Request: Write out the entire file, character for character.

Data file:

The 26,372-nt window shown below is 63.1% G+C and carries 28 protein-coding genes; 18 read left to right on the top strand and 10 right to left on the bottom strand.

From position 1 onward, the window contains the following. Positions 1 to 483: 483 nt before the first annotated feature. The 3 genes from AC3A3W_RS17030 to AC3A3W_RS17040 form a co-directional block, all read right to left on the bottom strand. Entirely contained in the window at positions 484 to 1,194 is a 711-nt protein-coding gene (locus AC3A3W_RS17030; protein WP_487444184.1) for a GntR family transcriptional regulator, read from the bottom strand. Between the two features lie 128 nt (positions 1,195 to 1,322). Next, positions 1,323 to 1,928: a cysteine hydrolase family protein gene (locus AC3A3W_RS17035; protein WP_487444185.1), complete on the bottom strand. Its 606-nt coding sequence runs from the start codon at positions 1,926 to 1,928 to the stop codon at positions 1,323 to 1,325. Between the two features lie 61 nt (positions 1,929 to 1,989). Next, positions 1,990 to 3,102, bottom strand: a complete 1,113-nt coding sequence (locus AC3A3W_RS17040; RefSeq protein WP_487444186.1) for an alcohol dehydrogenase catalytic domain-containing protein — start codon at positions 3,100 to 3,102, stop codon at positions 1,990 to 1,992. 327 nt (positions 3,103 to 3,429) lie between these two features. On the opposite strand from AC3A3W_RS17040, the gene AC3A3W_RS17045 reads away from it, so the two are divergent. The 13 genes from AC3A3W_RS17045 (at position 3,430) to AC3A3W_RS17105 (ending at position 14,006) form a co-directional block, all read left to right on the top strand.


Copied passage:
The 26,372-nt window shown below is 63.1% G+C and carries 28 protein-coding genes; 18 read left to right on the top strand and 10 right to left on the bottom strand.

From position 1 onward, the window contains the following. Positions 1 to 483: 483 nt before the first annotated feature. The 3 genes from AC3A3W_RS17030 to AC3A3W_RS17040 form a co-directional block, all read right to left on the bottom strand. Entirely contained in the window at positions 484 to 1,194 is a 711-nt protein-coding gene (locus AC3A3W_RS17030; protein WP_487444184.1) for a GntR family transcriptional regulator, read from the bottom strand. Between the two features lie 128 nt (positions 1,195 to 1,322). Next, positions 1,323 to 1,928: a cysteine hydrolase family protein gene (locus AC3A3W_RS17035; protein WP_487444185.1), complete on the bottom strand. Its 606-nt coding sequence runs from the start codon at positions 1,926 to 1,928 to the stop codon at positions 1,323 to 1,325. Between the two features lie 61 nt (positions 1,929 to 1,989). Next, positions 1,990 to 3,102, bottom strand: a complete 1,113-nt coding sequence (locus AC3A3W_RS17040; RefSeq protein WP_487444186.1) for an alcohol dehydrogenase catalytic domain-containing protein — start codon at positions 3,100 to 3,102, stop codon at positions 1,990 to 1,992. 327 nt (positions 3,103 to 3,429) lie between these two features. On the opposite strand from AC3A3W_RS17040, the gene AC3A3W_RS17045 reads away from it, so the two are divergent. The 13 genes from AC3A3W_RS17045 (at position 3,430) to AC3A3W_RS17105 (ending at position 14,006) form a co-directional block, all read left to right on the top strand.